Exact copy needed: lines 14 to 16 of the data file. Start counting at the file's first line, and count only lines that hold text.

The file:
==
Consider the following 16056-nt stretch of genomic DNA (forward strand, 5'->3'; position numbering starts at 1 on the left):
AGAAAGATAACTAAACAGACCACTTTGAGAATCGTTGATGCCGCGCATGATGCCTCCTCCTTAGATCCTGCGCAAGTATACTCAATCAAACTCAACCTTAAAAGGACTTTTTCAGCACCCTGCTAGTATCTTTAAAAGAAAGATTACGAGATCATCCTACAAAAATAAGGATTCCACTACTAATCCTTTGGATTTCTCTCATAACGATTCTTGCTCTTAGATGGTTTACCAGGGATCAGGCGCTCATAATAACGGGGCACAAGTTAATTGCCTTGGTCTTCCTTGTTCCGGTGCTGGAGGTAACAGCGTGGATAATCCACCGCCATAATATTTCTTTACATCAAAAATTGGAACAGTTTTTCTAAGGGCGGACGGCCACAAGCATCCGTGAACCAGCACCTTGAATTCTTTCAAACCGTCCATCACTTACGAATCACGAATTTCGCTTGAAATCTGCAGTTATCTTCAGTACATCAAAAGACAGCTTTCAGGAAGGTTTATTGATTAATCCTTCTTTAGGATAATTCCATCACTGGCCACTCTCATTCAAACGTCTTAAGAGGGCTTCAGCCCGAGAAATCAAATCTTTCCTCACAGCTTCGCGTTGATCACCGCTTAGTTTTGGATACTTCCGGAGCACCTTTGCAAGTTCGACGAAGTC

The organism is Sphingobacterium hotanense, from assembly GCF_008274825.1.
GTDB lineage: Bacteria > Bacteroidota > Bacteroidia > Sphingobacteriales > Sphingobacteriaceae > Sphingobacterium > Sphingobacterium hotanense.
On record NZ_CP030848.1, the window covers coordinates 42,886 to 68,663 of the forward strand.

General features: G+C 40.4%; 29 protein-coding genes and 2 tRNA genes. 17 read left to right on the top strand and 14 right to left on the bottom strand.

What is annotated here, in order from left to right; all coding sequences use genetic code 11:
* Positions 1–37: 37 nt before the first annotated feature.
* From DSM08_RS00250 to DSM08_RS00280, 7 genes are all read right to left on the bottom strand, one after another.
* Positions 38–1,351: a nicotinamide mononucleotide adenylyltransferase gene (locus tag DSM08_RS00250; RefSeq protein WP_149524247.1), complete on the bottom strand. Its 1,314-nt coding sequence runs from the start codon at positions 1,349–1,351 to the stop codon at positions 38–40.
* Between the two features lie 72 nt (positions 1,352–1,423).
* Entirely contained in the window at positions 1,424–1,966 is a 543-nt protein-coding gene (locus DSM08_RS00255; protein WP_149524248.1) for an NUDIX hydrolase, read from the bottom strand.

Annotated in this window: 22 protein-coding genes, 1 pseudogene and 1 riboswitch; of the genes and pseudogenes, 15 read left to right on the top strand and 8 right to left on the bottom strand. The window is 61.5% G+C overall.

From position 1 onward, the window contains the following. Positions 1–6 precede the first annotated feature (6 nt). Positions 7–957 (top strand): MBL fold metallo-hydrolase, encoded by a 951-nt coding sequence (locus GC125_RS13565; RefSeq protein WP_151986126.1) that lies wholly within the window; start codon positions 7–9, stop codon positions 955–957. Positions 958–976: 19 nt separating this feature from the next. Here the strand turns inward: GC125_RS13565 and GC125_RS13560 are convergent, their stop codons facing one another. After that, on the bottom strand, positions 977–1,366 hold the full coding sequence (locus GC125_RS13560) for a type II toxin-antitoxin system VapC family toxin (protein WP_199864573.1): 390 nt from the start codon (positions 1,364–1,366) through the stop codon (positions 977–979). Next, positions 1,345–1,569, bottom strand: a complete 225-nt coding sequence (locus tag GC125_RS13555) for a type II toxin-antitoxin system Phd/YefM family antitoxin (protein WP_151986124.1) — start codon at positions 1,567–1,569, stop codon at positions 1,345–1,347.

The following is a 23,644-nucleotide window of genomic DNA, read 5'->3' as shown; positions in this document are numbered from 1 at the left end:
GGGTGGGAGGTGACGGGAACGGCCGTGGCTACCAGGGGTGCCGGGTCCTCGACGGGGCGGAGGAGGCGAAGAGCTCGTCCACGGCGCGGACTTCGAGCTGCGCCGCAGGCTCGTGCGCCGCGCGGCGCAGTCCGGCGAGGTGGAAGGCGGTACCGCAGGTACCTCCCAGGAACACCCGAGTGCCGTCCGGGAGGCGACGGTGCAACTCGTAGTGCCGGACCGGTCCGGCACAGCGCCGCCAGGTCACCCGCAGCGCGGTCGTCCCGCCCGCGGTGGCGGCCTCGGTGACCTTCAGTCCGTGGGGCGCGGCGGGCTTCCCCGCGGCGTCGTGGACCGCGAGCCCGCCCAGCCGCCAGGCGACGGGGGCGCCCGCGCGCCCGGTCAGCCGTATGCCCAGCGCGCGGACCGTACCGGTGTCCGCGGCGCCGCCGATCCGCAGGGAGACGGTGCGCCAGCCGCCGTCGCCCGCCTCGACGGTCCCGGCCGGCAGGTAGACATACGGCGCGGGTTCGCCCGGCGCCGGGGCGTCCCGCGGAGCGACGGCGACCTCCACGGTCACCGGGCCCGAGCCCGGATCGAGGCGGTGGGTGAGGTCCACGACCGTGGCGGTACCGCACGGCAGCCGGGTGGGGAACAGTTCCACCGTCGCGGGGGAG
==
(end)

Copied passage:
From position 1 onward, the window contains the following. Positions 1–6 precede the first annotated feature (6 nt). Positions 7–957 (top strand): MBL fold metallo-hydrolase, encoded by a 951-nt coding sequence (locus GC125_RS13565; RefSeq protein WP_151986126.1) that lies wholly within the window; start codon positions 7–9, stop codon positions 955–957. Positions 958–976: 19 nt separating this feature from the next. Here the strand turns inward: GC125_RS13565 and GC125_RS13560 are convergent, their stop codons facing one another. After that, on the bottom strand, positions 977–1,366 hold the full coding sequence (locus GC125_RS13560) for a type II toxin-antitoxin system VapC family toxin (protein WP_199864573.1): 390 nt from the start codon (positions 1,364–1,366) through the stop codon (positions 977–979). Next, positions 1,345–1,569, bottom strand: a complete 225-nt coding sequence (locus tag GC125_RS13555) for a type II toxin-antitoxin system Phd/YefM family antitoxin (protein WP_151986124.1) — start codon at positions 1,567–1,569, stop codon at positions 1,345–1,347.

The following is a 23,644-nucleotide window of genomic DNA, read 5'->3' as shown; positions in this document are numbered from 1 at the left end:
GGGTGGGAGGTGACGGGAACGGCCGTGGCTACCAGGGGTGCCGGGTCCTCGACGGGGCGGAGGAGGCGAAGAGCTCGTCCACGGCGCGGACTTCGAGCTGCGCCGCAGGCTCGTGCGCCGCGCGGCGCAGTCCGGCGAGGTGGAAGGCGGTACCGCAGGTACCTCCCAGGAACACCCGAGTGCCGTCCGGGAGGCGACGGTGCAACTCGTAGTGCCGGACCGGTCCGGCACAGCGCCGCCAGGTCACCCGCAGCGCGGTCGTCCCGCCCGCGGTGGCGGCCTCGGTGACCTTCAGTCCGTGGGGCGCGGCGGGCTTCCCCGCGGCGTCGTGGACCGCGAGCCCGCCCAGCCGCCAGGCGACGGGGGCGCCCGCGCGCCCGGTCAGCCGTATGCCCAGCGCGCGGACCGTACCGGTGTCCGCGGCGCCGCCGATCCGCAGGGAGACGGTGCGCCAGCCGCCGTCGCCCGCCTCGACGGTCCCGGCCGGCAGGTAGACATACGGCGCGGGTTCGCCCGGCGCCGGGGCGTCCCGCGGAGCGACGGCGACCTCCACGGTCACCGGGCCCGAGCCCGGATCGAGGCGGTGGGTGAGGTCCACGACCGTGGCGGTACCGCACGGCAGCCGGGTGGGGAACAGTTCCACCGTCGCGGGGGAG